Schools can arrange visits to the Tramway Museum for any day of the week. Our Education Unit volunteers are delighted to attend on these occasions.
Tram rides are always part of the experience for school groups. Two rides, one in a later model, another in an earlier type take them on different lines.
An experienced teacher provides a lesson on syllabus objectives in the display hall. After a brief introduction, the children are taken to the various older Sydney trams models, most of which they can clamber aboard. It’s a physically active lesson! Schools will usually ensure that these groups are about the size of a class.
A time-table is prepared allowing different groups to be engaged on different activities at the one time.
For recess and lunch, schools usually base themselves in a large “picnic shed” in a park setting where they can enjoy a brief play afterwards.
The tram rides include one into the Royal National Park and another to Sutherland. The Museum has 3.5 kilometres of track. The children experience travel in a relatively modern tram as well as one in an earlier model.
Located at Loftus, the Museum is reached in reasonable travelling time by schools south of the harbour or in in the Illawarra region. Chartered buses: most companies are familiar with our location.
Schools close to railway stations sometimes use the rail option, especially on the Eastern Suburbs-Illawarra Line where no change of train is required. Further details are shown on our location  page.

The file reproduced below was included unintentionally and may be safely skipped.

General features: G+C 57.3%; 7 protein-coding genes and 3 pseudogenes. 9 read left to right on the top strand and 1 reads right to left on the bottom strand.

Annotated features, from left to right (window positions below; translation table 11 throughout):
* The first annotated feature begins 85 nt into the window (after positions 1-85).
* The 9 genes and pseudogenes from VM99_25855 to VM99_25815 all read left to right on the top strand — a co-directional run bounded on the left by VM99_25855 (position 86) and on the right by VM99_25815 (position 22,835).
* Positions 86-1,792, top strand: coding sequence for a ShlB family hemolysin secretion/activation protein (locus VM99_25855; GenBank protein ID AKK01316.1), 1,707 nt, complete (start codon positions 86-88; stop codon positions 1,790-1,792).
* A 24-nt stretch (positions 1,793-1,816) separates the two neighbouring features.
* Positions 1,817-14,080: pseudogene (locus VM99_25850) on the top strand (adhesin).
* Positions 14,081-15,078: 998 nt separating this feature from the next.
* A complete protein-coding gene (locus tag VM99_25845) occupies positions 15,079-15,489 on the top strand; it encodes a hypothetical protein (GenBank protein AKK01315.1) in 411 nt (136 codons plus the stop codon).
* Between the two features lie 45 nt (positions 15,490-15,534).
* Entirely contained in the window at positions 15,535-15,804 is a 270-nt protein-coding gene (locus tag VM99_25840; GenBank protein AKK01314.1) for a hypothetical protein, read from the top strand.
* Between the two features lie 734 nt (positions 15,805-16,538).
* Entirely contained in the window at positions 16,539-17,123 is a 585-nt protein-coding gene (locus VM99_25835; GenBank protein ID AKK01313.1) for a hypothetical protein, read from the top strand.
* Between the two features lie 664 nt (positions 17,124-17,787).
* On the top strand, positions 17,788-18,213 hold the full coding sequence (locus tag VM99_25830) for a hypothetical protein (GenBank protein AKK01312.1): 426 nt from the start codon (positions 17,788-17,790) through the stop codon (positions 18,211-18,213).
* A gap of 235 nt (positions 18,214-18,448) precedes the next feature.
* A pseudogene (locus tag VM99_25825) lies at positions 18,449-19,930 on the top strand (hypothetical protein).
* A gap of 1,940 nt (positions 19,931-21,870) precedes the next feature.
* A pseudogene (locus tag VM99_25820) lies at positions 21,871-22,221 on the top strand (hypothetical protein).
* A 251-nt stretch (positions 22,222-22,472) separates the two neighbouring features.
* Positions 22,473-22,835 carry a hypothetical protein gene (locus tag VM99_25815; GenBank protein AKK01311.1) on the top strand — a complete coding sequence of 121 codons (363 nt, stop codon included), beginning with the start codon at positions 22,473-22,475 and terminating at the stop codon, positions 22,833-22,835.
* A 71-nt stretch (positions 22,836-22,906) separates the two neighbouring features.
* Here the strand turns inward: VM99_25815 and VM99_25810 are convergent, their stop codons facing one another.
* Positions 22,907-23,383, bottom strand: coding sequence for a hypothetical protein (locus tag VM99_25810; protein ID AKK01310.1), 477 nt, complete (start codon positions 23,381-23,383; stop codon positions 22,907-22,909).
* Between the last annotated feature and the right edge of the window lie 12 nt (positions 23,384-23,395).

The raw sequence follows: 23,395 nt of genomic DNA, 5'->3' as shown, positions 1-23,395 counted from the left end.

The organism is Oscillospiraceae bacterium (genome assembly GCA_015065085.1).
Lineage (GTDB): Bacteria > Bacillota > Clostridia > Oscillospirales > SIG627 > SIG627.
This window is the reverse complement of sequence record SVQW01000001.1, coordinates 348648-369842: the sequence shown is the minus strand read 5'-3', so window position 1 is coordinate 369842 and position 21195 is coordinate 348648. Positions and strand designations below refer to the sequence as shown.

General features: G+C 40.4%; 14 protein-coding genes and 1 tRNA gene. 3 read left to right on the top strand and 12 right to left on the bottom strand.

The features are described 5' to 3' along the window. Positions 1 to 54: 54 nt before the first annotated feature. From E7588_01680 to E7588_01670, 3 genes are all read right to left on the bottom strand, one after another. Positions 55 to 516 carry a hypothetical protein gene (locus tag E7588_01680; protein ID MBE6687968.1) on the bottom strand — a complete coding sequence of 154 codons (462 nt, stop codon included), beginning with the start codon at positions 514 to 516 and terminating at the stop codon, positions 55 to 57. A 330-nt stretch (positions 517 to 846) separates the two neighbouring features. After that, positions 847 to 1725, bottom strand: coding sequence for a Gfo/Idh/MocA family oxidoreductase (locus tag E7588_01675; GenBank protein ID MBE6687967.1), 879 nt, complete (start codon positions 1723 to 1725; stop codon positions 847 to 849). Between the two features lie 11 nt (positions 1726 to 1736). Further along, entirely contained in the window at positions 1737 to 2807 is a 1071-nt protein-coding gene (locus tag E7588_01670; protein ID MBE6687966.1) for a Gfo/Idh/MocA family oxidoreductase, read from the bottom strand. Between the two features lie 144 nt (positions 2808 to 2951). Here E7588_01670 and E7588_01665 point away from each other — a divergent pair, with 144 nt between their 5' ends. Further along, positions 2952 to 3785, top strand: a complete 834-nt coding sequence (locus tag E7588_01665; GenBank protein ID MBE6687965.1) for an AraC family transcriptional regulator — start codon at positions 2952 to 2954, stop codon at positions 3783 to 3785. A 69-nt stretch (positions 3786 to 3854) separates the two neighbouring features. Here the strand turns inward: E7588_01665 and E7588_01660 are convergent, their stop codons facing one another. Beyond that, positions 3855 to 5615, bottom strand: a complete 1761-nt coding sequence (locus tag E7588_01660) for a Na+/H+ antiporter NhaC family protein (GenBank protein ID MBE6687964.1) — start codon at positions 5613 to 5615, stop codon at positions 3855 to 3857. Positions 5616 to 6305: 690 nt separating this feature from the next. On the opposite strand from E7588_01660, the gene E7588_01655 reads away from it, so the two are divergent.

D.E.T. Risk Assessment now online!
A D.E.T. approved Risk Assessment is now available for NSW Government schools planning a visit to the Museum. Details of this Risk Assessment’s location on the Department’s Intranet are shown below. Non-government schools can gain information about this from the Museum.
Risk Assessment: Departmental schools can access this through the D.E.T. Intranet. (Menu prompts are: Administration and Management/Occupational Health & Safety/Excursions/External Venues. Look under S for Sydney Tramway Museum.)
Curriculum references: H.S.I.E.
Stage 1 – Transport, p. 47. How “new” trams in the 1880s changed peoples lives.
– The way we were, p. 67. How people travelled in Sydney before cars.
Stage 2 – Then, now and tomorrow, p. 101.
– Who Will Buy, p. 109. Ecological sustainability. Environmental benefits of public transport, relative advantages of electric vehicles such as trams and light rail.
Stage 3 – State and Federal Government, p. 123. While this unit explores the varying roles of Federal and State Governments, the development of a large integrated system of street transport in a growing city over a fifty year period serves as a fascinating case study. The Learning Sequences refer to users of public transport and state corporations.
The unit provides cross-curriculum links to Science as shown below.
Curriculum references: Science.
Stage 3 – Forms of energy, p.11, Circuits as essential for electrical currents; the use of energy system for transport. Circuits and changing forms of energy in trams are easily demonstrated. Various items of (non live) electrical equipment can be shown to Stage 3 students to assist them gain an appreciation of how electricity works for our betterment. An emphasis is placed on electrical safety and how precautions should be taken at home.
Pictured: the large “shelter shed” * and adjoining “playground” handy to toilets.
* (Actually, this building is the historic original Railway Square Railway Waiting Shed.)
photographs: Martin Pinches (top three) and Josh Dreves (lower).